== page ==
Fudge Tartlets with Peanut Butter Ice Cream and Cabernet Caramel
The elements of this dessert may sound exotic, but look closer: It's all strangely familiar. Chocolate fudge with salty peanut butter is snatched from a Reese's peanut-butter cup, and the combination of peanut butter and sweet grapes (caramel sauce infused with red wine) is lifted directly from a peanut butter and jelly sandwich. I love to take desserts apart and then put the pieces back together in a new, fresh way. This has been a signature dessert at Tru from day one. The caramel sauce is a beautiful garnet red, fruity and tangy in flavor from the wine (but with no alcohol taste). Chocolate fudge and peanut butter make a rich, unctuous combination; the sauce lightens the flavors and weaves them together. Finish baking the fudge tarts the same day you plan to serve them.
an ice-water bath; an ice cream machine; at least 2 mini-muffin tins, 24 cups each; nonstick cooking spray
Make the ice cream: Heat the half-and-half and vanilla bean in a saucepan over medium heat, stirring occasionally to make sure the mixture doesn't scorch on the bottom. When the cream mixture reaches a fast simmer (do not let it boil), turn off the heat. Set the mixture aside to infuse for 10 to 15 minutes.
Whisk together the egg yolks and sugar in a medium bowl. Whisking constantly, slowly pour the hot half-and-half mixture into the egg yolk mixture. Return the mixture to the saucepan and cook over medium heat, stirring constantly with a wooden spoon. At 160 degrees F, the mixture will give off a puff of steam. When the mixture reaches 180 degrees F, it will be thickened and creamy, like eggnog. Test it by dipping a wooden spoon into the mixture. Run your finger down the back of the spoon. If the stripe remains clear, the mixture is ready; if the edges blur, the mixture is not quite thick enough yet. When it is ready, quickly remove it from the heat.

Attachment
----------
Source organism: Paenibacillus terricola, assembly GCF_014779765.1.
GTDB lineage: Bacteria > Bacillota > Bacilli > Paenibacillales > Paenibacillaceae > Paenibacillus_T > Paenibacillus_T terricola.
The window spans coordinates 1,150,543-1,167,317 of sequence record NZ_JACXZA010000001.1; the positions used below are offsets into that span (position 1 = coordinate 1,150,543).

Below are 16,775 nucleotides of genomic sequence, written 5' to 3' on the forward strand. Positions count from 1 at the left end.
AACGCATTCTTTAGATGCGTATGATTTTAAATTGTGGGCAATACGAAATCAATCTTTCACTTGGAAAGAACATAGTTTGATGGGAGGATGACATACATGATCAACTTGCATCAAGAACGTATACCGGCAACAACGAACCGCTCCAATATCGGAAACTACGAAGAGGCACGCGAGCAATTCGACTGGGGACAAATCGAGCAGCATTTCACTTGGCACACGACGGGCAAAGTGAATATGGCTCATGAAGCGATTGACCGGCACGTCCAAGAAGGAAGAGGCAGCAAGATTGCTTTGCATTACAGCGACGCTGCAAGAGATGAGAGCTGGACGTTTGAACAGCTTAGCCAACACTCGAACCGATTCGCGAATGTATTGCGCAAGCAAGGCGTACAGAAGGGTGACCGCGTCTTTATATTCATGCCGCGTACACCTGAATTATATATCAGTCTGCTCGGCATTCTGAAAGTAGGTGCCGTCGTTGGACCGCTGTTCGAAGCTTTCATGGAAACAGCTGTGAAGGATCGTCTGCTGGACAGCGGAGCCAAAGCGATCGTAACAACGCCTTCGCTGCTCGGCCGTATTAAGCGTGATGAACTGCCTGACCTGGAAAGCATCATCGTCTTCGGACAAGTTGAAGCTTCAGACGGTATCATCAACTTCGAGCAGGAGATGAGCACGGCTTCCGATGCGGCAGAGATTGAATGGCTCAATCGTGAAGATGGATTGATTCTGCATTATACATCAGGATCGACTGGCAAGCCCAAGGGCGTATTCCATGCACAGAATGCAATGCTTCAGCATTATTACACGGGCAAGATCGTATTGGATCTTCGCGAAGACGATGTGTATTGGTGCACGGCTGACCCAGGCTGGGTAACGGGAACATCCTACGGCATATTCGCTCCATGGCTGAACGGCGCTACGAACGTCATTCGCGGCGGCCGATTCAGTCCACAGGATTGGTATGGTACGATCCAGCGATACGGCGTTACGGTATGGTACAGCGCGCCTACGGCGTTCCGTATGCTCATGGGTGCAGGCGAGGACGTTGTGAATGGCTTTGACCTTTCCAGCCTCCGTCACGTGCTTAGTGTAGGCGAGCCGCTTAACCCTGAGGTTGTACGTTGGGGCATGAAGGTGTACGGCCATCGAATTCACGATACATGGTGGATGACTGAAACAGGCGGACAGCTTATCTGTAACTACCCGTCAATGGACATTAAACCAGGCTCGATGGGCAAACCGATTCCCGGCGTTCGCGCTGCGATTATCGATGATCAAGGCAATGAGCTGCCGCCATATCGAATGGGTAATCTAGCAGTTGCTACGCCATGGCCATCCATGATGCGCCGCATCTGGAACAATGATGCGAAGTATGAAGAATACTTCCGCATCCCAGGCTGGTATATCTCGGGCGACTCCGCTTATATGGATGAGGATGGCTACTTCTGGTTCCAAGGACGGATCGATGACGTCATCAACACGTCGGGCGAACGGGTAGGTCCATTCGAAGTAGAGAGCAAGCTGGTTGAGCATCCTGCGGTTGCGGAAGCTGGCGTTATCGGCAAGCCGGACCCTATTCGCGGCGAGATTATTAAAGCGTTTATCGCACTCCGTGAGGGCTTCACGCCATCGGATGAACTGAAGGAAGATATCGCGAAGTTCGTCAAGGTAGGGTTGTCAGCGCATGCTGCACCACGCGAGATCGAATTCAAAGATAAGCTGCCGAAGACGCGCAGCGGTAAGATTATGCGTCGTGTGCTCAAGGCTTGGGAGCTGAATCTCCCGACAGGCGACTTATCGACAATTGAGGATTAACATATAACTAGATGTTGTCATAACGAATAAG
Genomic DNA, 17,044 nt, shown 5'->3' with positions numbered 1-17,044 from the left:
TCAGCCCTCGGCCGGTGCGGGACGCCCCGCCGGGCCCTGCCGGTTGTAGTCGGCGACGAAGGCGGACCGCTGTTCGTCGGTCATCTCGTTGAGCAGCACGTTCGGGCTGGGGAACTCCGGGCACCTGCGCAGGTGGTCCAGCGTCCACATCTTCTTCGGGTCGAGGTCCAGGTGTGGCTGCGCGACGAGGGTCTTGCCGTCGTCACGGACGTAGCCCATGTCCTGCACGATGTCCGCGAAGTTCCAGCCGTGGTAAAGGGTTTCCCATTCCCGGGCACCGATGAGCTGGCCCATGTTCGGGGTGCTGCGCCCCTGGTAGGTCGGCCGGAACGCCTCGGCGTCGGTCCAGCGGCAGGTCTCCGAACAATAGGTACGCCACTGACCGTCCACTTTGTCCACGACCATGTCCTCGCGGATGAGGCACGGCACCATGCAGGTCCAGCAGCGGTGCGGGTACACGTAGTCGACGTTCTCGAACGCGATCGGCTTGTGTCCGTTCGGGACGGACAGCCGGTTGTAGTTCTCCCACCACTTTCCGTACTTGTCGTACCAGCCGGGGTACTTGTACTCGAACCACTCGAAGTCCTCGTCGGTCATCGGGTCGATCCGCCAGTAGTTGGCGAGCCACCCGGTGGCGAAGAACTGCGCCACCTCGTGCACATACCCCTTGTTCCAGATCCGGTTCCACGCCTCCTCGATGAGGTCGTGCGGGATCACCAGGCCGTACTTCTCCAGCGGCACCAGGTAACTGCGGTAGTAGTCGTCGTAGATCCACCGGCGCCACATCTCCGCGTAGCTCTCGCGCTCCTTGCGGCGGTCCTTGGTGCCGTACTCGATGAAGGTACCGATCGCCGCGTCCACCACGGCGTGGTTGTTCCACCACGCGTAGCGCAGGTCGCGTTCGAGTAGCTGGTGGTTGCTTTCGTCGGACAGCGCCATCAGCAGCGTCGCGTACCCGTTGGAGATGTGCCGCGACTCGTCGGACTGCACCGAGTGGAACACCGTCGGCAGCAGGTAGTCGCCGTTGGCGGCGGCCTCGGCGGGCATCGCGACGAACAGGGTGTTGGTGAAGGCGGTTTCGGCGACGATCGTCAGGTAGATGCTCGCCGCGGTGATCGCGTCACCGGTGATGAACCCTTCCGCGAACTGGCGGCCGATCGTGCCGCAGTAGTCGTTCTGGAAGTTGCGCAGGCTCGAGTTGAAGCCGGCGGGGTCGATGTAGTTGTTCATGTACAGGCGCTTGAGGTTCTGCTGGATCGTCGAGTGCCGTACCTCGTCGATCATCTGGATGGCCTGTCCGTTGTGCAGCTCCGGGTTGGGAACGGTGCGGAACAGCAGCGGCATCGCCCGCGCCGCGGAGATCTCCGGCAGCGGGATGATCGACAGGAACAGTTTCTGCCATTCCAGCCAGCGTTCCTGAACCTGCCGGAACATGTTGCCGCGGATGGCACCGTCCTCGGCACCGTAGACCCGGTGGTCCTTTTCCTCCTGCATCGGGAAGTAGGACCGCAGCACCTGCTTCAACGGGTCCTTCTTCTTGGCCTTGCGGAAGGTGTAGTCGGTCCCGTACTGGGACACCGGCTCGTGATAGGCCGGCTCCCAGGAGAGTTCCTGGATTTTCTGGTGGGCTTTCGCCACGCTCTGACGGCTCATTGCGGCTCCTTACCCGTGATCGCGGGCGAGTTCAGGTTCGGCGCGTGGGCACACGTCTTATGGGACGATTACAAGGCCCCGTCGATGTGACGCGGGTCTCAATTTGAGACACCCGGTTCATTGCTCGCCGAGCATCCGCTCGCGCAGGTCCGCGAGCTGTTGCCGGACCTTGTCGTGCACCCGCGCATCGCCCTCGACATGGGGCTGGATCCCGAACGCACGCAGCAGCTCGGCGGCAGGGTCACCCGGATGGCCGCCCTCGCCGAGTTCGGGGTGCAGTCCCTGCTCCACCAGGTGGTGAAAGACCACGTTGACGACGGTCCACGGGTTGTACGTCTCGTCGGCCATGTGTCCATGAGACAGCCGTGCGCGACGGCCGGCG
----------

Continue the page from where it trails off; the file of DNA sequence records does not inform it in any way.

Immediately whisk in the peanut butter and whisk until smooth. Strain the mixture into a bowl to smooth it and remove the vanilla bean. Rest the bottom of the bowl in the ice bath and let the mixture cool, stirring often, for 2 hours. Freeze according to the directions of the ice cream machine.
Make the crusts: In a mixer fitted with a paddle attachment (or using a hand mixer), mix the flour and sugar. Add the butter and mix until coarse and sandy.
Whisk the egg yolks, cream, and vanilla together. Add to the flour mixture and mix at low speed just until combined. If the mixture seems too dry, add another teaspoon of heavy cream. Turn the dough out onto a work surface and form into a disk. Wrap in plastic wrap and refrigerate for at least 1 hour, until ready to use. (The recipe can be made up to this point and keep refrigerated for up to 2 days.)
Roll out the dough 1/8-inch thick on a lightly floured surface and cut out circles that are 2 inches larger in diameter than the mini-muffin cups.
Spray the muffin tin well with nonstick cooking spray, then gently press the dough rounds into the cups, easing the dough completely into the cups. Smooth out the folds by pressing the dough against the sides and bottoms of the cups (the walls will become a little thicker). Use your fingers to form the rim of each tartlet into an even edge, pulling or cutting off extra bits of dough, if necessary.
Spray the bottom-outside of another mini-muffin tin with nonstick spray and gently push it down into the tin with the dough rounds so that it "spoons" into the bottom cups. This will help prevent shrinkage during baking. Chill for 30 minutes.
Heat the oven to 375 degrees F.
Keeping the tins pressed together, turn them upside down on a sheet pan. Bake until the crusts are dry and golden but not brown, about 12 minutes. Let them cool upside down for 20 minutes, then invert the pans and carefully lift the top tin out, leaving the pastry cups in the bottom tin.
Meanwhile, make the filling: Melt the chocolate and butter together in the top of a double boiler set over barely simmering water, stirring frequently. When melted, remove the mixture from the heat and whisk in the eggs, sugar, vanilla, and salt.
Heat the oven to 350 degrees F.
Pour the filling into the prebaked tart shells (still in their tins) and bake for 11 to 13 minutes, until the filling is set at the edges but still a little moist in the center.
Meanwhile, make the caramel sauce: Pour the sugar into the center of a deep saucepan. Carefully pour 1/2 cup water around the sugar, trying not to splash any sugar onto the sides of the pan. Do not stir; gently draw your finger through the center of the sugar to moisten it. Over high heat, bring the mixture to a full boil and cook without stirring, swirling the pot occasionally to even out the color, until it is amber-caramel, 10 to 20 minutes. When the mixture is done, immediately remove the pot from the heat. Use a wooden spoon to slowly stir in the red wine. Set aside.
When ready to serve, arrange the tarts on serving plates. Put a dollop of the sauce on the plate on 1 side of the tart and a small scoop of the ice cream on the other side. Serve immediately.